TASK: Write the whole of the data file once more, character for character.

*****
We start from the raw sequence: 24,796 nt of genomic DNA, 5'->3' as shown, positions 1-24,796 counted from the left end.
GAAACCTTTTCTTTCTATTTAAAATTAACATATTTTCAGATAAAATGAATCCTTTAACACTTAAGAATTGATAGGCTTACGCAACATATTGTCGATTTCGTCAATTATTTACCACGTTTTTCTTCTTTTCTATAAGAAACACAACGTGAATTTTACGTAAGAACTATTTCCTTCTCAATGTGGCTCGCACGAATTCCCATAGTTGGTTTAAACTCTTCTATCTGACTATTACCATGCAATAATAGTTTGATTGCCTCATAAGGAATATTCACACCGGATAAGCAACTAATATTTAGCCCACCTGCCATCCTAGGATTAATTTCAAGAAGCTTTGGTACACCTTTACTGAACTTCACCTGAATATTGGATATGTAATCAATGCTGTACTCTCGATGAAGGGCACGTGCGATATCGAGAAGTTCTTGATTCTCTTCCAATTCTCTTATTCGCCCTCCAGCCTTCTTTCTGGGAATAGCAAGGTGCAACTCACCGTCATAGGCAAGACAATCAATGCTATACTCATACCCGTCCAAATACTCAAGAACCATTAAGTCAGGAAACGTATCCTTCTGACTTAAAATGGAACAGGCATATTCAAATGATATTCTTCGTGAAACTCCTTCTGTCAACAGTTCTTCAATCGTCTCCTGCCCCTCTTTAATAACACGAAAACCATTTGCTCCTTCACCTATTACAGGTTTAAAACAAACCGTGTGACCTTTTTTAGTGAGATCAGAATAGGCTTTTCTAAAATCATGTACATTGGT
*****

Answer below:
We start from the raw sequence: 24,796 nt of genomic DNA, 5'->3' as shown, positions 1-24,796 counted from the left end.
GAAACCTTTTCTTTCTATTTAAAATTAACATATTTTCAGATAAAATGAATCCTTTAACACTTAAGAATTGATAGGCTTACGCAACATATTGTCGATTTCGTCAATTATTTACCACGTTTTTCTTCTTTTCTATAAGAAACACAACGTGAATTTTACGTAAGAACTATTTCCTTCTCAATGTGGCTCGCACGAATTCCCATAGTTGGTTTAAACTCTTCTATCTGACTATTACCATGCAATAATAGTTTGATTGCCTCATAAGGAATATTCACACCGGATAAGCAACTAATATTTAGCCCACCTGCCATCCTAGGATTAATTTCAAGAAGCTTTGGTACACCTTTACTGAACTTCACCTGAATATTGGATATGTAATCAATGCTGTACTCTCGATGAAGGGCACGTGCGATATCGAGAAGTTCTTGATTCTCTTCCAATTCTCTTATTCGCCCTCCAGCCTTCTTTCTGGGAATAGCAAGGTGCAACTCACCGTCATAGGCAAGACAATCAATGCTATACTCATACCCGTCCAAATACTCAAGAACCATTAAGTCAGGAAACGTATCCTTCTGACTTAAAATGGAACAGGCATATTCAAATGATATTCTTCGTGAAACTCCTTCTGTCAACAGTTCTTCAATCGTCTCCTGCCCCTCTTTAATAACACGAAAACCATTTGCTCCTTCACCTATTACAGGTTTAAAACAAACCGTGTGACCTTTTTTAGTGAGATCAGAATAGGCTTTTCTAAAATCATGTACATTGGT